Scientists found what they think is a new organ inside the human body

From Rachel Rettner for Scientific American: "With all that’s known about human anatomy, you wouldn’t expect doctors to discover a new body part in this day and age. But now, researchers say they’ve done just that: They’ve found a network of fluid-filled spaces in tissue that hadn’t been seen before. These fluid-filled spaces were discovered in connective tissues all over the body, including below the skin’s surface; lining the digestive tract, lungs and urinary systems; and surrounding muscles, according to a new study. Previously, researchers had thought these tissue layers were a dense “wall” of collagen—a strong structural protein found in connective tissue. But the new finding reveals that, rather than a "wall,” this tissue is more like an “open, fluid-filled highway.”

The tragedy of the USS Indianapolis and the worst shark attack in history

From Carl Seaver for History Defined: "The mission of the USS Indianapolis on July 26 was to deliver a vital component of the bomb to Tinian, which it accomplished. By July 28, they had a new mission: to join the USS Idaho in the Philippines to prepare for an invasion of Japan. The ship traveled unescorted on July 30 in the Philippine Sea at 17 knots per hour. Then, just after midnight, two torpedoes from a Japanese submarine hit the ship and effectively ripped the Indianapolis in two. In 12 minutes, the ship sank to the bottom of the sea, taking 300 men down with her. For the remaining 879 men still alive in the water, it was only the beginning of a brutal fight for survival in the open sea. The event would be known as the worst shark attack in history."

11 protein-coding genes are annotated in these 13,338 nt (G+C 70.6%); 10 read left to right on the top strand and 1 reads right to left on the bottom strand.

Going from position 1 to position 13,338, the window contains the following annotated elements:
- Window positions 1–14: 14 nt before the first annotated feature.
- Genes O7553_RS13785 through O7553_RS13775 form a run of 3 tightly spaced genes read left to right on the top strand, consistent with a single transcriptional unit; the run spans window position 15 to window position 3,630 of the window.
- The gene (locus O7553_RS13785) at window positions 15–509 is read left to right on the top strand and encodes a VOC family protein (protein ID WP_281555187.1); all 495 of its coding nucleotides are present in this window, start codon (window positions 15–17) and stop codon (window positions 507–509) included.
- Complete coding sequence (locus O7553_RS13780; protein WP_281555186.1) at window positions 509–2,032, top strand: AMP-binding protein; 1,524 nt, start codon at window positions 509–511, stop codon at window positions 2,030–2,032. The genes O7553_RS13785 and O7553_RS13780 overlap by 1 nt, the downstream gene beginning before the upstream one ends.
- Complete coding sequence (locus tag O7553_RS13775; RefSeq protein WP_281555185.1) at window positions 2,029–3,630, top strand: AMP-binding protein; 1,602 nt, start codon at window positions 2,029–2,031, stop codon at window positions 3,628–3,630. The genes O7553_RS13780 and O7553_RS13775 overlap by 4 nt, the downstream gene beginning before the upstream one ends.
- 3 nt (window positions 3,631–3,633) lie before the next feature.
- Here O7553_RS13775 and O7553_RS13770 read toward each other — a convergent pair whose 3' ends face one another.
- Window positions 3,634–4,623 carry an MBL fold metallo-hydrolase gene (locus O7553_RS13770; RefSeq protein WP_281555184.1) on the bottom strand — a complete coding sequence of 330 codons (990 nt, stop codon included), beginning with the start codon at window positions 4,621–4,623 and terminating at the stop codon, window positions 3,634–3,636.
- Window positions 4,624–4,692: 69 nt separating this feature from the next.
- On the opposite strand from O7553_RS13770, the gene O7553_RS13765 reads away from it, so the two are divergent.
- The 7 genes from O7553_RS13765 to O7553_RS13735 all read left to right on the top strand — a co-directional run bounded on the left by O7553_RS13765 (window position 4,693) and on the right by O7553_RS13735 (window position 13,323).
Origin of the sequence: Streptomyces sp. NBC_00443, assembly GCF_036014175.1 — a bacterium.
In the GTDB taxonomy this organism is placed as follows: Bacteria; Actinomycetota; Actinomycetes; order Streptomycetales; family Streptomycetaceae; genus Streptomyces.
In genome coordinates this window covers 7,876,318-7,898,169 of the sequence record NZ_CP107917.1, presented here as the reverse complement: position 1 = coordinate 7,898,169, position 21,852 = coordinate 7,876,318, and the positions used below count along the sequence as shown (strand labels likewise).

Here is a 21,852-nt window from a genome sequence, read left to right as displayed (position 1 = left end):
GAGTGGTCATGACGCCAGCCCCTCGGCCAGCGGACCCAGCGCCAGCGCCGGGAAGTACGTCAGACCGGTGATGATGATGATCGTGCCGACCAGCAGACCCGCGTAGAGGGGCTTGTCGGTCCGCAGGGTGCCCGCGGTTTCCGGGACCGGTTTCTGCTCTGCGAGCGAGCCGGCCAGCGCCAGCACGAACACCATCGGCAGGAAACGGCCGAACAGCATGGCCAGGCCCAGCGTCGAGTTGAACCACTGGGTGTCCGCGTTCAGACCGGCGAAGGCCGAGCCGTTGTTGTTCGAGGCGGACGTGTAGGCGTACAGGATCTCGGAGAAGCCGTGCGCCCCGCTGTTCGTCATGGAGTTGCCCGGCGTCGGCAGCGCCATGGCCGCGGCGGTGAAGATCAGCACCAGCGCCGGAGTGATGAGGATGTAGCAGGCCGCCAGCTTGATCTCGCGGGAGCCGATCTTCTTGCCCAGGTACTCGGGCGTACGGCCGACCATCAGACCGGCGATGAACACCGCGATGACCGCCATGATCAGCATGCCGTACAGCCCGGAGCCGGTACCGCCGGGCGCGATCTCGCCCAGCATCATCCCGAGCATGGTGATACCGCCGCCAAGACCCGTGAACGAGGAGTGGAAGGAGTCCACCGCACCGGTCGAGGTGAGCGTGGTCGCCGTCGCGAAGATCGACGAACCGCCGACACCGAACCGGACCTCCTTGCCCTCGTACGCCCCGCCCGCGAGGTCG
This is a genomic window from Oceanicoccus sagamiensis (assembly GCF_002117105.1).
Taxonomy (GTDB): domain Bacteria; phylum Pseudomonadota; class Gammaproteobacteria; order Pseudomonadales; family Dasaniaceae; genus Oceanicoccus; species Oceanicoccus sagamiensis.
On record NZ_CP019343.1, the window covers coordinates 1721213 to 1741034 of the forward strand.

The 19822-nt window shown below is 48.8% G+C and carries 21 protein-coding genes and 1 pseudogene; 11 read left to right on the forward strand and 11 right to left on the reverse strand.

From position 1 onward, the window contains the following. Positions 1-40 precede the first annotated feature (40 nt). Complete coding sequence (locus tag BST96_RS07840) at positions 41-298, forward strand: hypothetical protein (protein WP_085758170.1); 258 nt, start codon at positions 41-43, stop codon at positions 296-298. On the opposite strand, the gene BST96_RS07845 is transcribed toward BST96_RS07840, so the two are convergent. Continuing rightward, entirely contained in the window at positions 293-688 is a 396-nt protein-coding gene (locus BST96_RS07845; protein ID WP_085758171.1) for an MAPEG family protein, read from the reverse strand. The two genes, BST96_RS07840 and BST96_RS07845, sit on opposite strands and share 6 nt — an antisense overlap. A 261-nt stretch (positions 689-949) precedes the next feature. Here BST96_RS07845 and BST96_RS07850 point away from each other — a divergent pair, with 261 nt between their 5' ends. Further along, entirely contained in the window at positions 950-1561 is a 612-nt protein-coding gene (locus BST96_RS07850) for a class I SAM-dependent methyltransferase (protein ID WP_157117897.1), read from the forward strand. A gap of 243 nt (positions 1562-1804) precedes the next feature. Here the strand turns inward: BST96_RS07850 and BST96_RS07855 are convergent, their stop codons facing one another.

What an astrologer and an astronomer have in common

From Trisha Muro for Open Mind: "My favorite coffee shop keeps a sign behind the espresso machine: “Is Mercury in retrograde?” The barista uses a flip-style “yes/no” just below to indicate each day’s status. I instinctually roll my eyes at that sign. Her cappuccino is the best in town, though, so I keep coming back. She has no idea that I’m an astronomer by training. I’ve pondered speaking up. Would she be annoyed if I explained that “Mercury in retrograde” carries no cosmic implications—that it’s just an illusion? Today when she gave me my cappuccino, the barista winked and told me to hang on tight and be brave, because Mercury is entering its period of retrograde motion. “Change is in the cosmos,” she said. “It sure is. Always!” I replied. An astronomically true statement."

Who says you can't do it all?

Acknowledgements: I find a lot of these links myself, through RSS feeds etc. But I also get some from other newsletters and blogs that I rely on as "serendipty engines." They include Today In Tabs, Clive Thompson's Linkfest, Maria Popova's website The Marginalian, The Morning News from Rosecrans Baldwin and Andrew Womack, Why Is This Interesting, Dan Lewis's Now I Know, Robert Cottrell and Caroline Crampton's The Browser, Sheehan Quirke AKA The Cultural Tutor, the Smithsonian magazine, and JSTOR Daily